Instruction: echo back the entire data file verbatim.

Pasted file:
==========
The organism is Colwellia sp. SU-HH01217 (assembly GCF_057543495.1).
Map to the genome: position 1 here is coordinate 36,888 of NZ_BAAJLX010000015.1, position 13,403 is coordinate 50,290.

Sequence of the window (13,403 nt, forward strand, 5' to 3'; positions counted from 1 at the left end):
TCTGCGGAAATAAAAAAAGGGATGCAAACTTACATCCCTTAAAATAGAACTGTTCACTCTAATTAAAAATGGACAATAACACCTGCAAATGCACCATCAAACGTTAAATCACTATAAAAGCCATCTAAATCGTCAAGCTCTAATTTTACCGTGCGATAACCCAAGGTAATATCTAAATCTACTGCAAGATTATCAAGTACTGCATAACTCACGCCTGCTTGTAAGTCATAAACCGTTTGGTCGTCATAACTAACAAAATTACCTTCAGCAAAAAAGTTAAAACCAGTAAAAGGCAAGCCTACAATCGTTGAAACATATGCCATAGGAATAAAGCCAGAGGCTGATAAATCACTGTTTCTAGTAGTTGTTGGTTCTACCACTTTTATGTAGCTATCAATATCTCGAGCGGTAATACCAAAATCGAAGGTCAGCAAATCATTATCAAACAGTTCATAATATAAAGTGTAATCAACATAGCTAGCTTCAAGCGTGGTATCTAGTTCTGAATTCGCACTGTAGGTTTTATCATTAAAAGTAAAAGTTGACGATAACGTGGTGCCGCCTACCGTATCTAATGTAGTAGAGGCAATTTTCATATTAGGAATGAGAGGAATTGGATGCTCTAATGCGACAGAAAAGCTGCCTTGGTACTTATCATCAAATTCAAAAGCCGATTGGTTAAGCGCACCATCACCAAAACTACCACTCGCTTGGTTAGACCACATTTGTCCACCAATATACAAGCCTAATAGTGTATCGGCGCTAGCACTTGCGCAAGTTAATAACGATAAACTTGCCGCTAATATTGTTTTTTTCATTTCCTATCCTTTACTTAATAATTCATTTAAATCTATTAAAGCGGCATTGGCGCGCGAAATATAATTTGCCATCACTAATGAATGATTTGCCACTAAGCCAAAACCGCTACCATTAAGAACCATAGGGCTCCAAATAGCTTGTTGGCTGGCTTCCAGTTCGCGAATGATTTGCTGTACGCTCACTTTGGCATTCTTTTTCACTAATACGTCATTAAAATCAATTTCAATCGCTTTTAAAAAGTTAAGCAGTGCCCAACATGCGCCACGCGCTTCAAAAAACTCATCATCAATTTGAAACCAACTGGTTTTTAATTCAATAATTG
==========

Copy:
The organism is Colwellia sp. SU-HH01217 (assembly GCF_057543495.1).
Map to the genome: position 1 here is coordinate 36,888 of NZ_BAAJLX010000015.1, position 13,403 is coordinate 50,290.

Sequence of the window (13,403 nt, forward strand, 5' to 3'; positions counted from 1 at the left end):
TCTGCGGAAATAAAAAAAGGGATGCAAACTTACATCCCTTAAAATAGAACTGTTCACTCTAATTAAAAATGGACAATAACACCTGCAAATGCACCATCAAACGTTAAATCACTATAAAAGCCATCTAAATCGTCAAGCTCTAATTTTACCGTGCGATAACCCAAGGTAATATCTAAATCTACTGCAAGATTATCAAGTACTGCATAACTCACGCCTGCTTGTAAGTCATAAACCGTTTGGTCGTCATAACTAACAAAATTACCTTCAGCAAAAAAGTTAAAACCAGTAAAAGGCAAGCCTACAATCGTTGAAACATATGCCATAGGAATAAAGCCAGAGGCTGATAAATCACTGTTTCTAGTAGTTGTTGGTTCTACCACTTTTATGTAGCTATCAATATCTCGAGCGGTAATACCAAAATCGAAGGTCAGCAAATCATTATCAAACAGTTCATAATATAAAGTGTAATCAACATAGCTAGCTTCAAGCGTGGTATCTAGTTCTGAATTCGCACTGTAGGTTTTATCATTAAAAGTAAAAGTTGACGATAACGTGGTGCCGCCTACCGTATCTAATGTAGTAGAGGCAATTTTCATATTAGGAATGAGAGGAATTGGATGCTCTAATGCGACAGAAAAGCTGCCTTGGTACTTATCATCAAATTCAAAAGCCGATTGGTTAAGCGCACCATCACCAAAACTACCACTCGCTTGGTTAGACCACATTTGTCCACCAATATACAAGCCTAATAGTGTATCGGCGCTAGCACTTGCGCAAGTTAATAACGATAAACTTGCCGCTAATATTGTTTTTTTCATTTCCTATCCTTTACTTAATAATTCATTTAAATCTATTAAAGCGGCATTGGCGCGCGAAATATAATTTGCCATCACTAATGAATGATTTGCCACTAAGCCAAAACCGCTACCATTAAGAACCATAGGGCTCCAAATAGCTTGTTGGCTGGCTTCCAGTTCGCGAATGATTTGCTGTACGCTCACTTTGGCATTCTTTTTCACTAATACGTCATTAAAATCAATTTCAATCGCTTTTAAAAAGTTAAGCAGTGCCCAACATGCGCCACGCGCTTCAAAAAACTCATCATCAATTTGAAACCAACTGGTTTTTAATTCAATAATTG